The only two components of a geothermal system are ground loops and a heat pump. In addition to saving money, space, and a ton of hassle, this straightforward and efficient system can also provide heating and cooling. One piece of HVAC equipment that can be used year-round saves you the trouble of installing, operating, and maintaining two systems.
The Role of Upkeep in Determining Durability
The average lifespan of a conventional central air conditioning system is 12–15 years. There is typically a significant decline in efficiency beginning somewhere between the fifth and tenth year, as the main components deteriorate. Due to the compressor’s vulnerability to the elements, they need to be serviced more frequently and cost more to repair.
The pump in a geothermal air conditioning system can last for more than 20 years, and the piping in the ground can last for more than 50. They have a long lifespan and minimal upkeep needs. Geothermal systems’ working components are protected from the elements, so they last for a very long time and continue to function at a high level of efficiency.
Because the ground loops are buried deep underground and the heat pump is housed indoors, a geothermal system has a long lifespan without the need for regular maintenance. Extreme temperature swings and abrasive weather like snow and hail are much less likely to cause damage to either component of a geothermal system. On the other hand, traditional AC units are installed above ground and outside, where they are subjected to the elements and wear down over time. Therefore, it is strongly recommended, if not required, to perform routine system maintenance.
Although traditional air conditioners have a bad rap for their loud operation, the reason for this is not a secret. By releasing indoor heat into the hot outdoors, conventional AC units waste a lot of energy while fighting an uphill battle against science. Because they pump warm air from inside the house down into the ground, geothermal air conditioners are much less audible. In the heat of the summer, you won’t have to stress about whether or not your air conditioner is getting enough use.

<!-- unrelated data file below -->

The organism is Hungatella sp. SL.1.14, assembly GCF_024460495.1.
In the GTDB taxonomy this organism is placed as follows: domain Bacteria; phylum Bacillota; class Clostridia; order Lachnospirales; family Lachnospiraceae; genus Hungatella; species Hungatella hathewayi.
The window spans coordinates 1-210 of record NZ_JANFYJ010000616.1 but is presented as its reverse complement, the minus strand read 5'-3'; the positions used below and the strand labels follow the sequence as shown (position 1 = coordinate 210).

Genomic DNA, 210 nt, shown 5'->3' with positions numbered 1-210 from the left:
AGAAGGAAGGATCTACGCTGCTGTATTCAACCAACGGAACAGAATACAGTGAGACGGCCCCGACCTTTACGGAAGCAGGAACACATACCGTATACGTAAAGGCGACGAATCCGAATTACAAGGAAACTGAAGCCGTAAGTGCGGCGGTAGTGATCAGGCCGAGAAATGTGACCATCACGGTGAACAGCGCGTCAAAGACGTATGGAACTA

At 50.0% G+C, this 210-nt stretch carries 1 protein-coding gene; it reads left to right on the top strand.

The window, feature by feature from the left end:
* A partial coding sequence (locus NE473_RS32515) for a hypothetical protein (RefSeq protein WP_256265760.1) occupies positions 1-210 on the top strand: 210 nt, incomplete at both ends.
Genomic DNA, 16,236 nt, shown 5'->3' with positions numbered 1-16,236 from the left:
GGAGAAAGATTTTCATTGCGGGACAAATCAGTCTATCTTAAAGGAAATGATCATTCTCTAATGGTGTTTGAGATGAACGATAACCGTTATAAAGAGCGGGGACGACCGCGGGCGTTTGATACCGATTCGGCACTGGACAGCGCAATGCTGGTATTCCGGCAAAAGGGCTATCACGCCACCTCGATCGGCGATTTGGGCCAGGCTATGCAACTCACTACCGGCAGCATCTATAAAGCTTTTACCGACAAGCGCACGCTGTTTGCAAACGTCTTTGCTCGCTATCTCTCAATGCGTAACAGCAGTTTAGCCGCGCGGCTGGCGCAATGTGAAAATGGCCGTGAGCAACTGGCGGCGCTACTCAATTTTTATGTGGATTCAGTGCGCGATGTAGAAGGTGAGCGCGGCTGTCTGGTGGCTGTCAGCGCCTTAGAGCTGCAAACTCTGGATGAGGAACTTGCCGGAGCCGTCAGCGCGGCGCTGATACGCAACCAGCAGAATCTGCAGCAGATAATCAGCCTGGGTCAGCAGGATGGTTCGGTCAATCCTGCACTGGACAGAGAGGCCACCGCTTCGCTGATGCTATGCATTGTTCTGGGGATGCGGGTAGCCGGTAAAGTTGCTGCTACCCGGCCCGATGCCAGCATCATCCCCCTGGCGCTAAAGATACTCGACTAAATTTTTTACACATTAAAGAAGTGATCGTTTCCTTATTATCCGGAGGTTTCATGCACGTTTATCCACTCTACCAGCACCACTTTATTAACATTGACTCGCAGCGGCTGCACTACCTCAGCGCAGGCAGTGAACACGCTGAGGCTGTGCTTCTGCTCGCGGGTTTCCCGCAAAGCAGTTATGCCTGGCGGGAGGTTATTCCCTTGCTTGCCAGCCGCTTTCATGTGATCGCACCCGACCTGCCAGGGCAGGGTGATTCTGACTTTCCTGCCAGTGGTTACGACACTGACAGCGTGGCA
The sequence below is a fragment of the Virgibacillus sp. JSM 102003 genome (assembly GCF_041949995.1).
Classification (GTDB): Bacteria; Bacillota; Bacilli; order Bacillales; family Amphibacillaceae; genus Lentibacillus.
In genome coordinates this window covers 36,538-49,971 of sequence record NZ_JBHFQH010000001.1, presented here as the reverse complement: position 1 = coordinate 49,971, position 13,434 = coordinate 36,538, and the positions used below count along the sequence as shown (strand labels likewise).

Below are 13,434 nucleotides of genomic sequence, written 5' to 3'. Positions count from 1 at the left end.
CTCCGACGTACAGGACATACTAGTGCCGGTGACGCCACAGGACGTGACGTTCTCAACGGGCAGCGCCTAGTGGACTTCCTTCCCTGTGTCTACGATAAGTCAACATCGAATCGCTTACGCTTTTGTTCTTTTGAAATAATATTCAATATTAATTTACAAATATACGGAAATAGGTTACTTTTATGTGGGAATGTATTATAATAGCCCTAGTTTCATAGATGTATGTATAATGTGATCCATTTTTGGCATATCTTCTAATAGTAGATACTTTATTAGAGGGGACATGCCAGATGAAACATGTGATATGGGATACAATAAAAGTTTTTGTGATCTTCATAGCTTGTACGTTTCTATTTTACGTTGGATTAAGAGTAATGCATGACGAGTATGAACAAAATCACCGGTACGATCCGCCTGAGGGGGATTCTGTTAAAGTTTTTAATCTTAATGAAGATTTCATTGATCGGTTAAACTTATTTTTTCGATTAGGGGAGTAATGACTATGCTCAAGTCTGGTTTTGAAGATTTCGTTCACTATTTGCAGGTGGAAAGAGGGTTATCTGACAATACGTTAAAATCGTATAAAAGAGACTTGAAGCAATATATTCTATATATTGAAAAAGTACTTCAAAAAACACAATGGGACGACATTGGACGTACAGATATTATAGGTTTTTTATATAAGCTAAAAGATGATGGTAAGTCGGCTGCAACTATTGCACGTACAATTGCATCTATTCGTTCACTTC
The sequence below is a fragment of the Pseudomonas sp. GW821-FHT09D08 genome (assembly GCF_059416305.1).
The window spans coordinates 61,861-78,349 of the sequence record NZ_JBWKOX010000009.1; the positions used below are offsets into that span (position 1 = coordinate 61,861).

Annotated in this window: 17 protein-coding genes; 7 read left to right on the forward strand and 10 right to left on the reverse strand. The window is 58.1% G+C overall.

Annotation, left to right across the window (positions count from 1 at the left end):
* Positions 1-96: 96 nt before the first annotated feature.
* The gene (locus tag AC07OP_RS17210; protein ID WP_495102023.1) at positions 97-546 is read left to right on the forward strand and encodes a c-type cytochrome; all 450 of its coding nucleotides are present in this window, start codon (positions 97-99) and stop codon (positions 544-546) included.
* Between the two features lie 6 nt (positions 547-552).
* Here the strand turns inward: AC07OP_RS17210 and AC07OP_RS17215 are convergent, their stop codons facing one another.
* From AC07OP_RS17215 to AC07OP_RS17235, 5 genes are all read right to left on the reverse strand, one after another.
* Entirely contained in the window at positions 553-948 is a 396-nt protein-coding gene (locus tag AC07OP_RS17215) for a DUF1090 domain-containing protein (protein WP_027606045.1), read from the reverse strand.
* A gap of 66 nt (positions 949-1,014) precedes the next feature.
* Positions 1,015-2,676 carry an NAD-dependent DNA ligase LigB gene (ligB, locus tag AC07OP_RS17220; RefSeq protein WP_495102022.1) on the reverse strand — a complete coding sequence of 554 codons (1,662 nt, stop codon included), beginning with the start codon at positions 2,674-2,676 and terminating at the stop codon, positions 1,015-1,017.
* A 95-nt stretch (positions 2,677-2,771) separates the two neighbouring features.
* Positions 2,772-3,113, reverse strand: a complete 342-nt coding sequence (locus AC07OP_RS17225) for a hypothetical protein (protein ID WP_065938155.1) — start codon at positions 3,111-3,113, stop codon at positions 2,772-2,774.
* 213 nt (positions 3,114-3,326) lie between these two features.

Where Can I Learn More About the Risks of Using Geothermal Air Conditioning to the Environment and Human Health?
Geothermal cooling has zero adverse health effects and zero negative environmental effects. To warm or cool your home, a geothermal HVAC system only needs access to electricity and the earth’s temperature. Unfortunately, some utility companies only supply electricity that is not generated from renewable resources, so geothermal HVAC may not always be completely renewable. While geothermal does use nonrenewable energy, it does so in a roundabout way, it still uses far fewer fossil fuels than conventional HVAC systems. Overall, then, replacing traditional air conditioning with geothermal systems is better for the planet.
When considering the effects on human health, geothermal HVAC systems also fare better than their traditional counterparts. Turning on the heat in the winter generates carbon monoxide, a gas that is poisonous and can even be fatal, from traditional combustion-based heating systems. Carbon monoxide has no discernible smell, taste, or appearance, making it difficult to detect before it is too late.
However, geothermal heating, ventilation, and air conditioning (HVAC) systems never use fossil fuels, ever. Nobody in your household needs to worry about getting sick when using geothermal. Even better, because no fossil fuels are being burned, neither fumes nor particulate matter will be released into the air inside your home.
This is not only important for the air quality in your house, but for the air quality everywhere. One of the most significant things you can do to help the environment is to switch to a geothermal heating and cooling system. More than 100 million metric tons of carbon dioxide are released annually from air conditioners in the United States.
Are You a Candidate for a Geothermal Heating and Cooling System?
When compared to traditional air conditioning systems, which can have detrimental effects on both the environment and human health, geothermal is a much better option.